Posted by: Jessie Kwak | September 15, 2009

Observations on Huancayo

We decided to stay another night here so that we could explore the city more fully. Huancayo is a modern city that is still very close to its Andean roots. In between the teens texting little old ladies in traditional dress truck along under loads that weigh as much as they do.

Huancayo’s commercial areas are compartmentalized—you’ll walk down a street of shoe stores, then turn a corner and be in the street of cell phone dealers. There’s a bank of payphones some fifteen deep just a block from our hotel, but you’re hard pressed to find a payphone in the rest of the city. A few days ago we came upon the Street of Music Shops, where six or eight nearly identical shops sold guitars, harps, and brass instruments.

Huancayo seems to be a very musical city. The claim is that the Montaro Valley has more fiestas than there are days in the year, and each day we’ve been here we’ve seen at least one band decked out in suits and ties. The groups always include a harp player, and how do you get such a huge instrument around? You set it on top of the taxi, then sit inside with your arm out the window holding it down, of course. Harps on top of taxis can be seen zipping through Huancayo’s streets at alarming speeds.

Yesterday we came upon the market district, where we saw more potatoes than I knew existed. I wish we were staying in a place with a kitchen; I’d love to take some home and try each and every one.

Huancayo market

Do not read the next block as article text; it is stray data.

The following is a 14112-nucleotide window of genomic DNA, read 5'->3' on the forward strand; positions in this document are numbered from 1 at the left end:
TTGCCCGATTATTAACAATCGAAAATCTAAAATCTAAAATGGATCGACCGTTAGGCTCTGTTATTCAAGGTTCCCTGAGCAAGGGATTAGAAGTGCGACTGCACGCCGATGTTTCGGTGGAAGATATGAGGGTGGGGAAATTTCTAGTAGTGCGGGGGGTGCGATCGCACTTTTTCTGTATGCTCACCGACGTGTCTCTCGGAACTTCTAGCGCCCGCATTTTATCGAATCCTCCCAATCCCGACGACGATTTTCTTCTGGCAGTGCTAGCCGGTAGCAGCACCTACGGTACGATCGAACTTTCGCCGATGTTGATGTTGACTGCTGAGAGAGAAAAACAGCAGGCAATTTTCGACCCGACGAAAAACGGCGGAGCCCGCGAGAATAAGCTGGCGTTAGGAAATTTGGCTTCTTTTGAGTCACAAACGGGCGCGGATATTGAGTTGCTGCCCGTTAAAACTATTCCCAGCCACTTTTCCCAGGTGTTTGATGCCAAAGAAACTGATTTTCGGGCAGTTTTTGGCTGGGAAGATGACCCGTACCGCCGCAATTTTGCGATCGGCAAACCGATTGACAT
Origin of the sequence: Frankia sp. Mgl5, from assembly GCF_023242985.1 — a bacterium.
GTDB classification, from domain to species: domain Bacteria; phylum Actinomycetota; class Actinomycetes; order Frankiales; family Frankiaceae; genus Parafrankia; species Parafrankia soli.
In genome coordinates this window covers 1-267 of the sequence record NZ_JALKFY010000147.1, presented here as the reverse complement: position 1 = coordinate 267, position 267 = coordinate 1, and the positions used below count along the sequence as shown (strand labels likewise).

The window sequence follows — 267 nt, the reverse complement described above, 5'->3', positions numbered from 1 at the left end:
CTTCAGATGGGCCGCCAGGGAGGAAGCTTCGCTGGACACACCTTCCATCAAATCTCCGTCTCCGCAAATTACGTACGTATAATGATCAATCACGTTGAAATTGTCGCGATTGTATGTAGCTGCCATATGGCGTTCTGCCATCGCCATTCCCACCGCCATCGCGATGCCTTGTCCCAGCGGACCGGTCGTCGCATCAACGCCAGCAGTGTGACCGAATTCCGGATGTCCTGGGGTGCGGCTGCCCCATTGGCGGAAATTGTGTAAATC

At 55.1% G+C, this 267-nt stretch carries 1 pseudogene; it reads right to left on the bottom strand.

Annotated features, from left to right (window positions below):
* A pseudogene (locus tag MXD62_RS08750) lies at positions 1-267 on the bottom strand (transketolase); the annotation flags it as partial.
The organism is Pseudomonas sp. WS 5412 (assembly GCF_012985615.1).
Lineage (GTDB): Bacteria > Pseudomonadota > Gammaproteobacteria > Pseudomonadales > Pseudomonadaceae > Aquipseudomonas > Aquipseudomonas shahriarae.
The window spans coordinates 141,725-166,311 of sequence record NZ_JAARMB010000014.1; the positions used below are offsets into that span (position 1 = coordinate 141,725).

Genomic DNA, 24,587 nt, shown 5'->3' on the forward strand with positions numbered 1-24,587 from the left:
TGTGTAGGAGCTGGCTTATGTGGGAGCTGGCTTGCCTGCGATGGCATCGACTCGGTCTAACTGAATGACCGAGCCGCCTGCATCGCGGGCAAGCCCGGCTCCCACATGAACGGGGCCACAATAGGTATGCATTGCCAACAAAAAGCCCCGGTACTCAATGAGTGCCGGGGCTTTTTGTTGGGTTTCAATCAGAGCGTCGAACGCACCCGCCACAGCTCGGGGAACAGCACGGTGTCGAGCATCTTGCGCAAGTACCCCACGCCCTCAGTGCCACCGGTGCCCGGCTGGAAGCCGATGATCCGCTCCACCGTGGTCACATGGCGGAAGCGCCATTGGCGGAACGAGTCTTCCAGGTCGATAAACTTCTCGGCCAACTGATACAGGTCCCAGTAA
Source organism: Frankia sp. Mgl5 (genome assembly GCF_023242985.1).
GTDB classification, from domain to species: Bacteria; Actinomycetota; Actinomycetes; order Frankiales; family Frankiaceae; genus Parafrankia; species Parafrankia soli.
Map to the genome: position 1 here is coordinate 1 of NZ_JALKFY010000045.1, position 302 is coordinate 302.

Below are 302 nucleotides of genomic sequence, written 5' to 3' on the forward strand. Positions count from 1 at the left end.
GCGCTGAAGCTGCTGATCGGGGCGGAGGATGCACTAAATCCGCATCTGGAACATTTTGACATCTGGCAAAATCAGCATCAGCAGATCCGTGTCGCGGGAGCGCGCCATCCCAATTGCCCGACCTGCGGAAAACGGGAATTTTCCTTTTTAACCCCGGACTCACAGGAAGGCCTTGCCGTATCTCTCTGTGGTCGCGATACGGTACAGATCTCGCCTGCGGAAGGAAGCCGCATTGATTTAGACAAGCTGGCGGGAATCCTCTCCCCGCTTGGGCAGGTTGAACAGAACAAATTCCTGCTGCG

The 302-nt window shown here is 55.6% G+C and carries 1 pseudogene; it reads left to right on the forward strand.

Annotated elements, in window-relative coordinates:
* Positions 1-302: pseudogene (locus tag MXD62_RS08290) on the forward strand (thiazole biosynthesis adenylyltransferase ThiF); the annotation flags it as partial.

Huancayo market

Restaurants in Huancayo have been difficult at best. Somehow we are never able to communicate exactly what we want, although in Lima it was no problem. If you ask about something on the menu, then the waiter assumes you want it and disappears without even asking what anyone else at the table might want. If you and someone else order the same dish, you’ll probably only get one to share, rather than each your own. Bottled beverages generally only come with one glass, even if you said you’ll be splitting it, and every restaurant seems to have their own secret code when it comes to asking for a bottle of water. We’ve yet to get it right.

We haven’t been to a single restaurant yet here that has gotten our order right. Maybe they’re not used to the way gringos order? Peruvians seem to already know what they want, whereas we need to decipher the menu. Maybe they can’t understand my Spanish? Who knows. By yesterday John, Rob and I had decided to just view ordering like a crap shoot. Shake it up and see what comes out.


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